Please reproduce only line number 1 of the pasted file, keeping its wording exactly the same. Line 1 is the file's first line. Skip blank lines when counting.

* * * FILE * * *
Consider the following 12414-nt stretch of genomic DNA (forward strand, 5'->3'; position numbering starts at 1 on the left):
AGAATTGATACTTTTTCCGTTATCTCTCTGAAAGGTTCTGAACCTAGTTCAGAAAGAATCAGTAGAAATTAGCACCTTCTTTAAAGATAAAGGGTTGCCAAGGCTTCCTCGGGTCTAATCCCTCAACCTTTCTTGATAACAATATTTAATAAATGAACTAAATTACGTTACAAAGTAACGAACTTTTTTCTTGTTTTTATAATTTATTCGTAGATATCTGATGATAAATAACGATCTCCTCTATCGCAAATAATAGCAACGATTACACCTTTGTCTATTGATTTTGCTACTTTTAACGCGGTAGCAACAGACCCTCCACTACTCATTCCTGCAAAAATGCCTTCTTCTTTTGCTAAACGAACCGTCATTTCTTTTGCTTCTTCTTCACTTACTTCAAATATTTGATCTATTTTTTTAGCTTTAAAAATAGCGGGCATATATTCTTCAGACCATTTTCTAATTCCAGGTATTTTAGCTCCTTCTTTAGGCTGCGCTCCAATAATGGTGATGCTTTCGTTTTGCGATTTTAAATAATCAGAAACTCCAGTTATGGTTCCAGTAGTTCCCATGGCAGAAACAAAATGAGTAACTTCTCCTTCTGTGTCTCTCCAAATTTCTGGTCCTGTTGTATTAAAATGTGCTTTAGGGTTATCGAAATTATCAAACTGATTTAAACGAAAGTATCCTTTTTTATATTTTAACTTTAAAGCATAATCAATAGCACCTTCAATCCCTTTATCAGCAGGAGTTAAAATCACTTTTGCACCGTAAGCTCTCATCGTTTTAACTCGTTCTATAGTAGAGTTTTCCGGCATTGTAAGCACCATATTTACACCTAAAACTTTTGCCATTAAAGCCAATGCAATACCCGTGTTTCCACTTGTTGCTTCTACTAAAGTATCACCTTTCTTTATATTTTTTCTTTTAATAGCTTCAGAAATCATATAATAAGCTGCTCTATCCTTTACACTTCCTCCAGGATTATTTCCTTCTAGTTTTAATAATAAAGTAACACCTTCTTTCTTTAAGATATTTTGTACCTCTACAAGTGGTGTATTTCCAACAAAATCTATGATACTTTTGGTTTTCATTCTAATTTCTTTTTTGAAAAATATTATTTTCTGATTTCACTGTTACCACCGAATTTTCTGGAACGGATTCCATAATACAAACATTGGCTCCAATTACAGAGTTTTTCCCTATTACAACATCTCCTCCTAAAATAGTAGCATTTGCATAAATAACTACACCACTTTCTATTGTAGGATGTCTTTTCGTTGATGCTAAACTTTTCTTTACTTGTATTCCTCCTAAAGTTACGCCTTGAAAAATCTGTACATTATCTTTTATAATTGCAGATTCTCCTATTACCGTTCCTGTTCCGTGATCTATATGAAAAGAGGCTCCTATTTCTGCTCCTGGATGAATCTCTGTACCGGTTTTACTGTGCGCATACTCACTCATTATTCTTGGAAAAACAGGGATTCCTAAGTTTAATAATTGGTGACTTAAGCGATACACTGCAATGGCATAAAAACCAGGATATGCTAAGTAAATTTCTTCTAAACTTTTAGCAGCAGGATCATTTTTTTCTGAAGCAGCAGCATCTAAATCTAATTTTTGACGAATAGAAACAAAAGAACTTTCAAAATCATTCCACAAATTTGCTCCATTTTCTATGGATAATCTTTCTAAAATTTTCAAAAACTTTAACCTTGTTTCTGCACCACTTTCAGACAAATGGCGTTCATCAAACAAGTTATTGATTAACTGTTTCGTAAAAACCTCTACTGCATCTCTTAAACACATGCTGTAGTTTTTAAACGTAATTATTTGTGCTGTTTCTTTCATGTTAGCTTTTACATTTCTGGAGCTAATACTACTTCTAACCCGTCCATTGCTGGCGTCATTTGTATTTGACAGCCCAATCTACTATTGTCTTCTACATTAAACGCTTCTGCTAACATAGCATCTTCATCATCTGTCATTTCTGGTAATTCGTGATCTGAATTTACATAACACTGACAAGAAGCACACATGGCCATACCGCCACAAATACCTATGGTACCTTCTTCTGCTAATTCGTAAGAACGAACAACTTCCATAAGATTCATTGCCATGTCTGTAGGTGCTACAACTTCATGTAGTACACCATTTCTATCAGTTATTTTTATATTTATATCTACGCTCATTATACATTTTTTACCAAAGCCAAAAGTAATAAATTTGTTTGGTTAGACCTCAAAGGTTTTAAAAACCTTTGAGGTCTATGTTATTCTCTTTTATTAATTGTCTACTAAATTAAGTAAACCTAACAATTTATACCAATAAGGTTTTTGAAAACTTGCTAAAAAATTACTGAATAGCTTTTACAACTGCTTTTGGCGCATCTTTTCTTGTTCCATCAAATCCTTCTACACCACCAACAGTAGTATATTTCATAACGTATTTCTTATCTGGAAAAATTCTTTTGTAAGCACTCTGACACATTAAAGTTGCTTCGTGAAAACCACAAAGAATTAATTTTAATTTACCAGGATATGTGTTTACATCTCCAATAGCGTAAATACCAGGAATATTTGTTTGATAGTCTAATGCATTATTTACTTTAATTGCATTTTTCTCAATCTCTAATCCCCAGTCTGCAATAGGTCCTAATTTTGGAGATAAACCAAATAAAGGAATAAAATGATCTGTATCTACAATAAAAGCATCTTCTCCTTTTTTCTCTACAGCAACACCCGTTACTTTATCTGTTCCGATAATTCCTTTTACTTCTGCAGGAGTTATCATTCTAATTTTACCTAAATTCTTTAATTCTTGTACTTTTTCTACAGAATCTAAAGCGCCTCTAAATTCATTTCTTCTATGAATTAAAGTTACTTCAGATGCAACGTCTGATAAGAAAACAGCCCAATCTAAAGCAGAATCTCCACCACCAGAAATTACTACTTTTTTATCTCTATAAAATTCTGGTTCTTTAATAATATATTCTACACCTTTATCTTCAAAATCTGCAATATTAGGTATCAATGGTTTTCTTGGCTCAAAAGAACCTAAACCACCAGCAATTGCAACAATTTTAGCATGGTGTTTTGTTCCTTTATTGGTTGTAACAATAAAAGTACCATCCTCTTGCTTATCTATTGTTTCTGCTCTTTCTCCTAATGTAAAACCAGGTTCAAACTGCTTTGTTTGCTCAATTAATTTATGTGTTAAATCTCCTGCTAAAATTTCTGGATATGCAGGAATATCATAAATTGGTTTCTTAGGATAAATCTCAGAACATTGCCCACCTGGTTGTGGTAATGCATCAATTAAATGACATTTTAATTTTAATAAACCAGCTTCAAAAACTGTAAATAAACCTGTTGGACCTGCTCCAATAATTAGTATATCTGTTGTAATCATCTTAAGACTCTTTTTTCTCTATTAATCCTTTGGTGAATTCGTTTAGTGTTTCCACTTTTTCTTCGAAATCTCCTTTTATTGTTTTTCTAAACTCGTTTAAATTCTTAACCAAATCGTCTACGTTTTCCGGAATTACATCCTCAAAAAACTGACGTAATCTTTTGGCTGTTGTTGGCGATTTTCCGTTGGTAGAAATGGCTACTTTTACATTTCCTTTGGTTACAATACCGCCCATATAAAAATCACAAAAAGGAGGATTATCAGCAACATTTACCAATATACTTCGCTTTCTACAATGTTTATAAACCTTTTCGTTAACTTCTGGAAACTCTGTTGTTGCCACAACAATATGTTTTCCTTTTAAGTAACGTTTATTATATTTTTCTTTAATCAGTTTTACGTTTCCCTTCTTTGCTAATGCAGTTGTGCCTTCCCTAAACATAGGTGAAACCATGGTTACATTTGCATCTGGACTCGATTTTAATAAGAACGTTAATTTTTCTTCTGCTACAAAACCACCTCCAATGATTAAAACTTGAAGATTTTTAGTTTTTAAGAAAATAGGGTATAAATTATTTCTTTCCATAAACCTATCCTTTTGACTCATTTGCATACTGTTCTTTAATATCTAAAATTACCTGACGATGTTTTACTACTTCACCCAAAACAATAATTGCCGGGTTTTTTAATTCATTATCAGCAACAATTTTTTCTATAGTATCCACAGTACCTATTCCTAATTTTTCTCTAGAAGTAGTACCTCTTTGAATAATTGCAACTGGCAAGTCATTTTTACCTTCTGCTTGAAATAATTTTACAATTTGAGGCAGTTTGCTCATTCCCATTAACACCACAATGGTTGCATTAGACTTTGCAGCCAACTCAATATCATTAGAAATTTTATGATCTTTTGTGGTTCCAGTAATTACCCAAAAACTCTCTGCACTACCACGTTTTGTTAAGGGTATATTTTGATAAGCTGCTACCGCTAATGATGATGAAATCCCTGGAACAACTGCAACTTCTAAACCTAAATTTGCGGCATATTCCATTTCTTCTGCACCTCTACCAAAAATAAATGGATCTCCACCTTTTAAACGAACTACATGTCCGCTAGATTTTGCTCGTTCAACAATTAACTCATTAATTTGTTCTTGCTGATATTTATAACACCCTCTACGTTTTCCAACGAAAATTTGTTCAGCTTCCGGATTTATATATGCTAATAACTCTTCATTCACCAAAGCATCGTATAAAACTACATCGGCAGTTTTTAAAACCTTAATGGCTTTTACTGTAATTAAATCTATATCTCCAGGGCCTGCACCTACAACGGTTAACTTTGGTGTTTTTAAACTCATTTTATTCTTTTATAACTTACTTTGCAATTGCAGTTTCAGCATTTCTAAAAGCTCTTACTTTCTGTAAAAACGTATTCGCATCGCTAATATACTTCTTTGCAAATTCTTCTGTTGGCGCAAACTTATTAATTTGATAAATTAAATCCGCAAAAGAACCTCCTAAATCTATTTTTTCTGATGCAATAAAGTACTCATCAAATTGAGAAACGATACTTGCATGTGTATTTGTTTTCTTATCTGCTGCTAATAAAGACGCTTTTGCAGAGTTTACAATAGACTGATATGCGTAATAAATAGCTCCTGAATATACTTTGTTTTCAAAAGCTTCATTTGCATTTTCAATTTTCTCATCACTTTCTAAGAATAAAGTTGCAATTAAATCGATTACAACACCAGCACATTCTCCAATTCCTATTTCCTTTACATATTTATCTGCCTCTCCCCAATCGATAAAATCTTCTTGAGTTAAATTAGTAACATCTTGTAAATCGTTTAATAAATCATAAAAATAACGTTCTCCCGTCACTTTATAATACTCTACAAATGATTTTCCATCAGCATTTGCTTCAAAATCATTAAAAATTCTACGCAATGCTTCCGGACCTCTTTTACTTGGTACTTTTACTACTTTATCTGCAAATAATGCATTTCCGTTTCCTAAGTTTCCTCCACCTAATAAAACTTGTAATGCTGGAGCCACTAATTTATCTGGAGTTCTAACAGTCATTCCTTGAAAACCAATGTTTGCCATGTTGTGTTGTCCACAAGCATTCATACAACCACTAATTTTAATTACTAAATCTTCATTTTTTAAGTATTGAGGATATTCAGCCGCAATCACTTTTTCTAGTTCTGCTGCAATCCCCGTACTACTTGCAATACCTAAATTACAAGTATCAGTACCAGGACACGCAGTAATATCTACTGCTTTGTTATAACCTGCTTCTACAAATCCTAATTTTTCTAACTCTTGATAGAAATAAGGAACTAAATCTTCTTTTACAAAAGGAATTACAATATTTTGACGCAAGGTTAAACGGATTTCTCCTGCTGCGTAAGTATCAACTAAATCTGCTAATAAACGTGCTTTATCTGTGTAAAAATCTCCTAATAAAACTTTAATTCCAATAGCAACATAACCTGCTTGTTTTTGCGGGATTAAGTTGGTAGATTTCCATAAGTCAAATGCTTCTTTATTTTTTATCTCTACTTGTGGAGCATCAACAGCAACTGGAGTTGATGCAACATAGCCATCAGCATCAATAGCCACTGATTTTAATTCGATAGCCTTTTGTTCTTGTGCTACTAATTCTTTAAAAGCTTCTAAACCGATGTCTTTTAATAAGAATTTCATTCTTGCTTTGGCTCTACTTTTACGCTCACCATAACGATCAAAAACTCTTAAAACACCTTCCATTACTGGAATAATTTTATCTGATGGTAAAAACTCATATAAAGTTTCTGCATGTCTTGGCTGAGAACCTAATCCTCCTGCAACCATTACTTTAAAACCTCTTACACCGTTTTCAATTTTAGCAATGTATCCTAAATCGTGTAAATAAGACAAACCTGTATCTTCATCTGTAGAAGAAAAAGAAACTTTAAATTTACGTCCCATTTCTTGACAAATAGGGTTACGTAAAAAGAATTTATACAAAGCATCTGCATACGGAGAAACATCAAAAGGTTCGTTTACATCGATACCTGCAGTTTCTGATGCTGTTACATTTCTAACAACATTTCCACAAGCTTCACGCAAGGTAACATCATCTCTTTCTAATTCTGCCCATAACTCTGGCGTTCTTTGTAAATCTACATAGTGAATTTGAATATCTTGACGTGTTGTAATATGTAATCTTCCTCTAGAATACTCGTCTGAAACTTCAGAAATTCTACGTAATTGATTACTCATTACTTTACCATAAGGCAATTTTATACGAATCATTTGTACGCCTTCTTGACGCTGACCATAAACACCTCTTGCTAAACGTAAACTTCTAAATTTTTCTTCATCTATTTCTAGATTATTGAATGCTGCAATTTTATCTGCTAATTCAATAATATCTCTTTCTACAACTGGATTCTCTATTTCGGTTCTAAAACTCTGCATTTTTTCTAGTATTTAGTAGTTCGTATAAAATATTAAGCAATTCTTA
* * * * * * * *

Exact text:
Consider the following 12414-nt stretch of genomic DNA (forward strand, 5'->3'; position numbering starts at 1 on the left):